It was my mother who first alerted me to the impending crisis in weather forecasting. Because funding has declined, America’s current 90-satellite fleet of Earth-observing satellites will drop to just 20 by 2020.
My mother has been an avid weather watcher since the ’80s, when my family moved from Southern California to Minneapolis, where tornadoes and thunderstorms and snowstorms made a big impression on us. But in this age of superstorms and devastating hurricanes, we all have reason to be weather obsessed. This isn’t the time to let go of our investment in weather satellites.
Fortunately, private industry is stepping in to fill the gap left by government-funded programs.
A Utah State spinoff called GeoMetWatch plans to launch so-called hyperspectral atmospheric sounders into geosynchronous orbit, picking up where a cancelled NASA program called GIFTS left off. GIFTS, for Geosynchronous Imaging Fourier Transform Spectrometer, was to advance the art of weather forecasting from conventional low Earth orbit cameras that observe in the visible spectrum.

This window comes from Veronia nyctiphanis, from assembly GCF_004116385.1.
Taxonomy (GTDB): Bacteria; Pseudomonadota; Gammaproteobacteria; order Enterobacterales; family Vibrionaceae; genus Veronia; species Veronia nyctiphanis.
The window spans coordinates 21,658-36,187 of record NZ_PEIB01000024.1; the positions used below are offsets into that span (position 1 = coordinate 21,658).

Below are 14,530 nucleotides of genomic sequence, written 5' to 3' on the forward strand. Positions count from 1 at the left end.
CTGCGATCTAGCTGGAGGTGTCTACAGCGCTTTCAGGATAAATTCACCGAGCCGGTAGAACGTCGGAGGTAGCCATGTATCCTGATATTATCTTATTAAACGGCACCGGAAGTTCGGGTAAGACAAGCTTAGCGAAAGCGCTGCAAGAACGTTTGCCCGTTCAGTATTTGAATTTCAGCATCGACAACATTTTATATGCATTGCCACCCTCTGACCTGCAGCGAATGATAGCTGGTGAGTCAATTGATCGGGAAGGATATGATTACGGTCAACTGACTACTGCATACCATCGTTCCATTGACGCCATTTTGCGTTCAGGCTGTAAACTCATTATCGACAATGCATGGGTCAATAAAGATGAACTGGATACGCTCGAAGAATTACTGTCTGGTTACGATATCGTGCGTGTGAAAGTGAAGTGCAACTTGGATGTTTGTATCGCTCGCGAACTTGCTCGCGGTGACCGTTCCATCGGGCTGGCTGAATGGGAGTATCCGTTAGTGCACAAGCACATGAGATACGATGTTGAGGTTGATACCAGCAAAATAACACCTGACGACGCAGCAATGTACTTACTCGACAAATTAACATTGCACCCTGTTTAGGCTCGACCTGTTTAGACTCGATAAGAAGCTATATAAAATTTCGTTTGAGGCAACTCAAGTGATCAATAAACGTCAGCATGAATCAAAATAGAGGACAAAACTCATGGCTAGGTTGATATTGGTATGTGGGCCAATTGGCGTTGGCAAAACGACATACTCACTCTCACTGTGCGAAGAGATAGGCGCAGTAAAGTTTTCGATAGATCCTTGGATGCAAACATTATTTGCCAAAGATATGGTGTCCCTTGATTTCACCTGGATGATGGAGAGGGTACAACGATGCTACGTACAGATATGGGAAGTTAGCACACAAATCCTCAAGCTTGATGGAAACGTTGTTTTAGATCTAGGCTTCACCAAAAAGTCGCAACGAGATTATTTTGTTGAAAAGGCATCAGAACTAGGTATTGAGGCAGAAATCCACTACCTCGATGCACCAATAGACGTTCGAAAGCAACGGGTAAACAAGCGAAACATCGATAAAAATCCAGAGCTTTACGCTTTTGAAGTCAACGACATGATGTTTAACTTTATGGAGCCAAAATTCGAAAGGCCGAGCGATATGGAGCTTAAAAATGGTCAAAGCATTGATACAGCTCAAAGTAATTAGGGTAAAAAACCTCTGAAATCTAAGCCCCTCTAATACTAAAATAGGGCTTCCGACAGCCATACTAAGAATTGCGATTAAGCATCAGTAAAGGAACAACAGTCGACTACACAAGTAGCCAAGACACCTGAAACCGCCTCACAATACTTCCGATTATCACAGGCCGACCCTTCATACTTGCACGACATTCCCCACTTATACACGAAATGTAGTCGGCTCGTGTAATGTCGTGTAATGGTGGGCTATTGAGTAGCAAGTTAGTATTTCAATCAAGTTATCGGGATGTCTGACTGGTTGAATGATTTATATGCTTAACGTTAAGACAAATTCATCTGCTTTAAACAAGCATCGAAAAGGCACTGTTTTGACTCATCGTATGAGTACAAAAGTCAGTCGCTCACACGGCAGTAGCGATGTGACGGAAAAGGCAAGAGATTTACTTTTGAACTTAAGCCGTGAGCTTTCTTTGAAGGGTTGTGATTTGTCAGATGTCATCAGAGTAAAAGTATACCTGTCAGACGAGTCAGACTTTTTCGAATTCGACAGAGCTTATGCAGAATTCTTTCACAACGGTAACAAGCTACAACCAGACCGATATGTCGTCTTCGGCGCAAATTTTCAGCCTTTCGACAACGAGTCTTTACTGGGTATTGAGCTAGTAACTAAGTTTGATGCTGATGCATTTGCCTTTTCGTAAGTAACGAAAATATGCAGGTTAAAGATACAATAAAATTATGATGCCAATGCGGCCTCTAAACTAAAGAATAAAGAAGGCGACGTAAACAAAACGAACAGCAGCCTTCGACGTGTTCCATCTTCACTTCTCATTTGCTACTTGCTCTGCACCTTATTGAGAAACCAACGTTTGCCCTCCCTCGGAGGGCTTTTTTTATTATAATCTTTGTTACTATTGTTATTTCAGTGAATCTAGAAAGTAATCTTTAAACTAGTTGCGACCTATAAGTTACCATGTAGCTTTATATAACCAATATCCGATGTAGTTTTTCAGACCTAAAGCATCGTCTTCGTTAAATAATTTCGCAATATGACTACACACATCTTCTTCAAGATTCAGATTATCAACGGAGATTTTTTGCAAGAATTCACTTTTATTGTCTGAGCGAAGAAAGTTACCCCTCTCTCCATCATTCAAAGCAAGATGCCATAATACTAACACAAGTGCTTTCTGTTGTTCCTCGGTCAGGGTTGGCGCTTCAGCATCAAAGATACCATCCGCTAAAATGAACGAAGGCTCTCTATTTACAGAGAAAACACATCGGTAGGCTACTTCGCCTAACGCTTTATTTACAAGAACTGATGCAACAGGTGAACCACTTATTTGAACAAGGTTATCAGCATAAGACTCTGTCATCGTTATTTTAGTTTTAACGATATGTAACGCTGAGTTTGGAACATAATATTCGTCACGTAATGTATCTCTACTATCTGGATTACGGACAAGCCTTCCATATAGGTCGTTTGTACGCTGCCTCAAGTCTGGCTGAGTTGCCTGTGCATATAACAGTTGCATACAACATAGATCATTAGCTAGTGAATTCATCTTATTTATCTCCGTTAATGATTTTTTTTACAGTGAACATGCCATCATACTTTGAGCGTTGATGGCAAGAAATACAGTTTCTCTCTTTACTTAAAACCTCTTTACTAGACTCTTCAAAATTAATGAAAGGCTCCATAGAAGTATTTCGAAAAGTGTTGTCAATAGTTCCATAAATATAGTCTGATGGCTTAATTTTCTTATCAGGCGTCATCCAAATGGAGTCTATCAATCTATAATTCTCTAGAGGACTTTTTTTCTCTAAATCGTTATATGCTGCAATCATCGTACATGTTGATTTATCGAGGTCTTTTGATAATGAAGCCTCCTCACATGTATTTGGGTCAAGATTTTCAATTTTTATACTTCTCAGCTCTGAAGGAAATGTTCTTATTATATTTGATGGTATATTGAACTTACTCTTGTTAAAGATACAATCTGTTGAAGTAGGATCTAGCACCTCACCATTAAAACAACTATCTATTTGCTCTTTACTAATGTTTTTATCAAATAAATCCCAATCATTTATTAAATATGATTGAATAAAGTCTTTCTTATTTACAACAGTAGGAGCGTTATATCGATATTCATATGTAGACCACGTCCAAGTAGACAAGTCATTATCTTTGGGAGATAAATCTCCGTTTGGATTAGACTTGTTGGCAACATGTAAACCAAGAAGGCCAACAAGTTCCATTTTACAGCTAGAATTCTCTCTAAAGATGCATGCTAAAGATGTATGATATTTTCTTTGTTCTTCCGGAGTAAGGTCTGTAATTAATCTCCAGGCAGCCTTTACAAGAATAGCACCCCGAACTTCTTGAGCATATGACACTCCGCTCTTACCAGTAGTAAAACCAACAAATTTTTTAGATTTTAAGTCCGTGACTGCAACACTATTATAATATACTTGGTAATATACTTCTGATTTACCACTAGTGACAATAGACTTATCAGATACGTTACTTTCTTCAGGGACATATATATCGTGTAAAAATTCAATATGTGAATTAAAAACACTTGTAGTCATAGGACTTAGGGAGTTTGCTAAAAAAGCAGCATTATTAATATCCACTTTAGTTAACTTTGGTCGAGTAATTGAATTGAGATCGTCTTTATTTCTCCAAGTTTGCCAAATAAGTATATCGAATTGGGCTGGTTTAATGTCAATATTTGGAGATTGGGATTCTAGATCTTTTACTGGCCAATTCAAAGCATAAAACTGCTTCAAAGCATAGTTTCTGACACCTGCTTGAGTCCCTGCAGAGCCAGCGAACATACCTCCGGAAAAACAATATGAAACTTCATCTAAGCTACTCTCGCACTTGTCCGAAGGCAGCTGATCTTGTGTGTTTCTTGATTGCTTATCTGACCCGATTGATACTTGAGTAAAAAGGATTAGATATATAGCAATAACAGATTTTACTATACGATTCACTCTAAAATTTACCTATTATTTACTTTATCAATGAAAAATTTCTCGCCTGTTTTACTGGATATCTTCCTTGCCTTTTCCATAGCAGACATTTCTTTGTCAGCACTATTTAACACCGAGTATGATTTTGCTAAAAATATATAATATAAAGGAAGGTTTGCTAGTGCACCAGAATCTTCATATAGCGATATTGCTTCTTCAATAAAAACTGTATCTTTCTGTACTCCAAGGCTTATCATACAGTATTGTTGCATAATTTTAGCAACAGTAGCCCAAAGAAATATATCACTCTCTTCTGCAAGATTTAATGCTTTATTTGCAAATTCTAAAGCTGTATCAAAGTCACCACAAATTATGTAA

GeoMetWatch will take off from NASA’s initial $400 million investment in this technology with smaller sensors that will hitch rides on geosynchronous communications satellite launches. The instruments, positioned so that they can observe the same area continuously, will be able to collect data in multiple bands across the spectrum to measure water vapor, the concentration of various gases, wind velocities, and more over time and through varying levels of the atmosphere. The press rep who contacted me about this calls it 4D imaging, which seems apt since the sensors will build up a 3D picture of the atmosphere over time, the fourth dimension.
If all goes well, the first sensor will go up on an Asian communications satellite to cover the Asia Pacific region starting in 2016.